Materia Medica Malaysiana

September 30, 2004


Filed under: Uncategorized — malaysianmedicine @ 9:42 am

Kuala Lumpur Hospital latest casualty of faulty air-conditioning system

KUALA LUMPUR: The country’s premier public hospital has become the latest casualty of a faulty air-conditioning system.

Kuala Lumpur Hospital (HKL), the national referral centre, plans to have operations scheduled for the next one week moved to the Selayang Hospital while work was being carried out to repair the 13-year-old system.

HKL performs about 1,000 surgeries a month at its 33 operation theatres.

Admitting that there had been problems with the air-conditioners since August, HKL director Dr Jalal Halil Khalil said five of the 15 compressors needed to be replaced at a cost of RM1.5million.

He said work started on Tuesday and was only expected to be completed on Oct 6.

Dr Jalal added that the orthopaedic and urology departments were also affected by the faulty compressors.

Asked why it took so long to replace the compressors, Dr Jalal said this was because the units, costing RM150,000 each, had to be ordered from the United States.

However, he stressed that emergency operations would still be carried out at HKL.

This is the third hospital whose services, including operations, have been disrupted by faulty air-conditioning.

On Sept 15, The Star reported that services at the Tengku Ampuan Rahimah Hospital in Klang had been badly hit by faulty air-conditioning. All elective operations were postponed at the hospital, which schedules about 20 daily.

Three days ago, the Sultan Ismail Hospital in Johor Baru had to be temporarily closed after fungus was found on the walls and in some of the clinical equipment. The fungus was also due to a faulty air-conditioning system (See report).

Dr Jalal said the decision to move the scheduled operations to Selayang was a precautionary measure as the repair work may trip up the electrical system and cause a rise in temperature at the operating theatres.

The temperature must be maintained at between 18°C and 20°C, otherwise it might contribute to a higher risk of infection for patients.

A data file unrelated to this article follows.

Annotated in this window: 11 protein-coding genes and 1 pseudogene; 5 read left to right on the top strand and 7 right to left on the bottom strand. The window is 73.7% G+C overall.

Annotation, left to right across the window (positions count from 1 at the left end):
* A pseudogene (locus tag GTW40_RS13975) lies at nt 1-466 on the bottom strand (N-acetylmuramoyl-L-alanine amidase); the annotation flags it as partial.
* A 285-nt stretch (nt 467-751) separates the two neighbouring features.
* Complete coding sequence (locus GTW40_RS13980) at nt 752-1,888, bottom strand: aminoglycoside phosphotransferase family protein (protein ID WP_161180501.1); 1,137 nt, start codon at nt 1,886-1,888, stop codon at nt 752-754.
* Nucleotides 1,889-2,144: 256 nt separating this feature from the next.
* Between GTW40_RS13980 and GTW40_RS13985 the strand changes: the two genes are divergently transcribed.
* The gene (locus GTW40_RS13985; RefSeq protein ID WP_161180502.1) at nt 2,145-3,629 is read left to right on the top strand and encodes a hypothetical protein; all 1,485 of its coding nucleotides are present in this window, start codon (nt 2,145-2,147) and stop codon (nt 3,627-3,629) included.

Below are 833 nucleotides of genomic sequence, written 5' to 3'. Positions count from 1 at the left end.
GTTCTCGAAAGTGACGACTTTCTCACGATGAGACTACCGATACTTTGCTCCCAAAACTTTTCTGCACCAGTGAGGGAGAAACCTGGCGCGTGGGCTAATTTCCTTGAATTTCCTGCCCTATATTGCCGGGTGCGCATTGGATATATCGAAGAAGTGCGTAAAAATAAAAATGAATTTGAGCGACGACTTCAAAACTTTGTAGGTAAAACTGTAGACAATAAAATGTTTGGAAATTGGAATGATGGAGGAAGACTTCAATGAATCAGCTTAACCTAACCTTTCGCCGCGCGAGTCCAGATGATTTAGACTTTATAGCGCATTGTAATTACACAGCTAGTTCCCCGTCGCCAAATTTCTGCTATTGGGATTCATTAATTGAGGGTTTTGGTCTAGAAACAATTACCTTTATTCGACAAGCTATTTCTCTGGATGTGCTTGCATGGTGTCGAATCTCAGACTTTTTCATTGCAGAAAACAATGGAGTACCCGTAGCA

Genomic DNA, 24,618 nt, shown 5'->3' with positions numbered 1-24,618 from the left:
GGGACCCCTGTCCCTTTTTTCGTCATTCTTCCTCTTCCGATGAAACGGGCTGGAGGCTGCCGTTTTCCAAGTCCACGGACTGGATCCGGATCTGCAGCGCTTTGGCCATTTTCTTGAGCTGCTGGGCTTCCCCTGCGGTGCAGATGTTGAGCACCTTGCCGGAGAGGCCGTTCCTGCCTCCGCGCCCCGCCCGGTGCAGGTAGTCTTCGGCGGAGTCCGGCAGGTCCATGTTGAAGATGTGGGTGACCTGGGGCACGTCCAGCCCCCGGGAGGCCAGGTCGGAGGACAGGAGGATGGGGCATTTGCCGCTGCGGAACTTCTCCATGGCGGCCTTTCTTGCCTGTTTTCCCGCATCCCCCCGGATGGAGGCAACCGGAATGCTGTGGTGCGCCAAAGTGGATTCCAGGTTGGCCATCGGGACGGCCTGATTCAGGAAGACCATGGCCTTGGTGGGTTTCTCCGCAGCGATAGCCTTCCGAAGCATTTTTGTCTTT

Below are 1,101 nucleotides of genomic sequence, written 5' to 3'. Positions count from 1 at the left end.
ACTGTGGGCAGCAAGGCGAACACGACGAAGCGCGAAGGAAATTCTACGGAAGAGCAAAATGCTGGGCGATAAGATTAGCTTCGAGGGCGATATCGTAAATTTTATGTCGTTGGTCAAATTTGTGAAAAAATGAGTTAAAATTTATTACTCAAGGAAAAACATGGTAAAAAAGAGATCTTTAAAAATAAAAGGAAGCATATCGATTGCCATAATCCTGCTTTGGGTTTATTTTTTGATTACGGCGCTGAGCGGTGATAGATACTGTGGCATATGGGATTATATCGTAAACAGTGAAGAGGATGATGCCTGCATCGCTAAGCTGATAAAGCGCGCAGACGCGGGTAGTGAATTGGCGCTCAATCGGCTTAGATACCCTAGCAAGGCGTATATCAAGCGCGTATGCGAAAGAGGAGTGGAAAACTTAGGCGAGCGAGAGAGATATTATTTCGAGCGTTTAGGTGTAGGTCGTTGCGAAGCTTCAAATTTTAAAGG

“The operation theatre committees of both hospitals held an emergency meeting this afternoon on the matter.

“It is better to have the surgeries done at Selayang Hospital than to face the risk of getting infected.

“All departmental heads at HKL have been alerted to the potential interruptions for the next one week where the temperature may rise for a while,” Dr Jalal told The Star last evening.

“There is yet evidence on the rise in such infections,” he said on claims that such infection rates had gone up by two- to three-fold in the past two months. Infection rates are usually below 5%.

However, a doctor at the HKL operating unit, Dr A.T. Kumararajah, said his colleagues had been sweating it out due to the air-conditioning problem.

A check at an unoccupied theatre showed that the temperature was at 25°C.

During the same visit to the three-theatre complex, a senior nurse was even heard telling a doctor not to bring too many people inside as it was hot.

Dr Kumararajah said the air-conditioning system at the theatres had been faulty for the past six months.

“The heat has become intolerable. There were even occasions when there were flies inside the operation theatre,” he claimed, adding that it had increased the risk of contamination, making surgeries riskier than they should be.

Dr Kumararajah said he had brought up the matter to the hospital’s support services provider, Radicare (M) Sdn Bhd, who informed him that two of the five cooling units were not in working condition.

“They told me that it costs RM200,000 to repair each unit and that they had submitted a proposal to the hospital a few weeks earlier,” he sai

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